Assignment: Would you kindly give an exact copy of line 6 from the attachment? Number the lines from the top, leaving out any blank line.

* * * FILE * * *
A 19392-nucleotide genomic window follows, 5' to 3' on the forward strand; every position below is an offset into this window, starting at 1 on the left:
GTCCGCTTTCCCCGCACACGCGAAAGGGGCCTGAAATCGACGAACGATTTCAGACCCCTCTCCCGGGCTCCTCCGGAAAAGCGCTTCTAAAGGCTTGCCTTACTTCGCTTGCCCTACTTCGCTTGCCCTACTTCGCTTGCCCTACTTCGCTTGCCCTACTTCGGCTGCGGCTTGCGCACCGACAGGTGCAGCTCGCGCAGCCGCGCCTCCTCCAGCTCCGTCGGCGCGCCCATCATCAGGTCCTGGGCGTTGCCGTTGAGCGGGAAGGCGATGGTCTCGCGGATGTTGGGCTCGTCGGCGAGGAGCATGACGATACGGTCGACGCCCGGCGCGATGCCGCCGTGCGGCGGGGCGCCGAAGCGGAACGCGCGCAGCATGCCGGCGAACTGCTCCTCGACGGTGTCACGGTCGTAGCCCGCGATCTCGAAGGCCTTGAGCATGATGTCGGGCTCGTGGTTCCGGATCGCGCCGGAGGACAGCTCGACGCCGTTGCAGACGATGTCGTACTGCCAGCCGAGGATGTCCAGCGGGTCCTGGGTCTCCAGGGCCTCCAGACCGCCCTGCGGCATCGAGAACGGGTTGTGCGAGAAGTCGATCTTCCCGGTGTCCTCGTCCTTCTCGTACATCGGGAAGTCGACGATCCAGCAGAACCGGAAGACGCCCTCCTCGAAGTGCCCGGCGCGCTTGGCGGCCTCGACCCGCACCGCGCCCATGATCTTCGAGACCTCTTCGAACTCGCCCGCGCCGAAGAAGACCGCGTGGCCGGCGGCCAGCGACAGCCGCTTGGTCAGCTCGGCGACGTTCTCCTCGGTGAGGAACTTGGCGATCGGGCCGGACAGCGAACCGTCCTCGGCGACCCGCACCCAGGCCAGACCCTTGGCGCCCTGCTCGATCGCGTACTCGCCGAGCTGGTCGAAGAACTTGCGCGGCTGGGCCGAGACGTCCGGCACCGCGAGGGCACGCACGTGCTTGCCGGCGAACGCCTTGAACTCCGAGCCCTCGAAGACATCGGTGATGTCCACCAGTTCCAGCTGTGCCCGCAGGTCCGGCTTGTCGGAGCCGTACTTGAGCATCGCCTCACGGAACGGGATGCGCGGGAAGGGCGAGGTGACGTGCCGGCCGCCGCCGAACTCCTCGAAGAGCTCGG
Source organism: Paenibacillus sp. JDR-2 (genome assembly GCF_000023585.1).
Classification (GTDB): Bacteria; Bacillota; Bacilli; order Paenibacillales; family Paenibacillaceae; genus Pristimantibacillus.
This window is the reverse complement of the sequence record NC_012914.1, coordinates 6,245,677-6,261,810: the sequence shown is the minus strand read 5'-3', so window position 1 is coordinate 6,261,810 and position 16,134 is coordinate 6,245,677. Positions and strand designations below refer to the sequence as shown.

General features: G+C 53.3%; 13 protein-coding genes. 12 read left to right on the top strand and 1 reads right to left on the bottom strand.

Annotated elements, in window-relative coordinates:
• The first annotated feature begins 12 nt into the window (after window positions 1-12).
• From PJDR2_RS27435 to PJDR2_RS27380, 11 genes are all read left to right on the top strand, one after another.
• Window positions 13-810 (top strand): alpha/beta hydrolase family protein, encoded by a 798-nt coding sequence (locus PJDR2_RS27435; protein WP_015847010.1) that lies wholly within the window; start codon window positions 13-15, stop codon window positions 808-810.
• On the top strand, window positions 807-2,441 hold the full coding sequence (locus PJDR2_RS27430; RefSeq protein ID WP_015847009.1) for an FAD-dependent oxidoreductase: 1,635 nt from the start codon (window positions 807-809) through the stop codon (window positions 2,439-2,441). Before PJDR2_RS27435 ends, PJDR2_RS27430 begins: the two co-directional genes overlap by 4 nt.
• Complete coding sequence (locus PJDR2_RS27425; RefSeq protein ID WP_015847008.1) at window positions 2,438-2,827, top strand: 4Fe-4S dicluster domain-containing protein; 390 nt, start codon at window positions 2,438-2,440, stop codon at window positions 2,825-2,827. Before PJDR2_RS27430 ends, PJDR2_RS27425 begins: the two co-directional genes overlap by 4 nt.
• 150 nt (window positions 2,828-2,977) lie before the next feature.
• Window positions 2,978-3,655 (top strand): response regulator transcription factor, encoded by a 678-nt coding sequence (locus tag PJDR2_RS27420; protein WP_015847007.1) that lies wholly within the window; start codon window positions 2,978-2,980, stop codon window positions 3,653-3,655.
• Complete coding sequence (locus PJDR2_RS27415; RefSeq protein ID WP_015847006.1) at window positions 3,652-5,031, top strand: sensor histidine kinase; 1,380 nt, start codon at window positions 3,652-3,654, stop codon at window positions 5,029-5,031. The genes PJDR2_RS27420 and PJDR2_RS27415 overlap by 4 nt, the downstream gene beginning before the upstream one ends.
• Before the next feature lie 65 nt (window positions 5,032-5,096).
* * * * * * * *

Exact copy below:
General features: G+C 53.3%; 13 protein-coding genes. 12 read left to right on the top strand and 1 reads right to left on the bottom strand.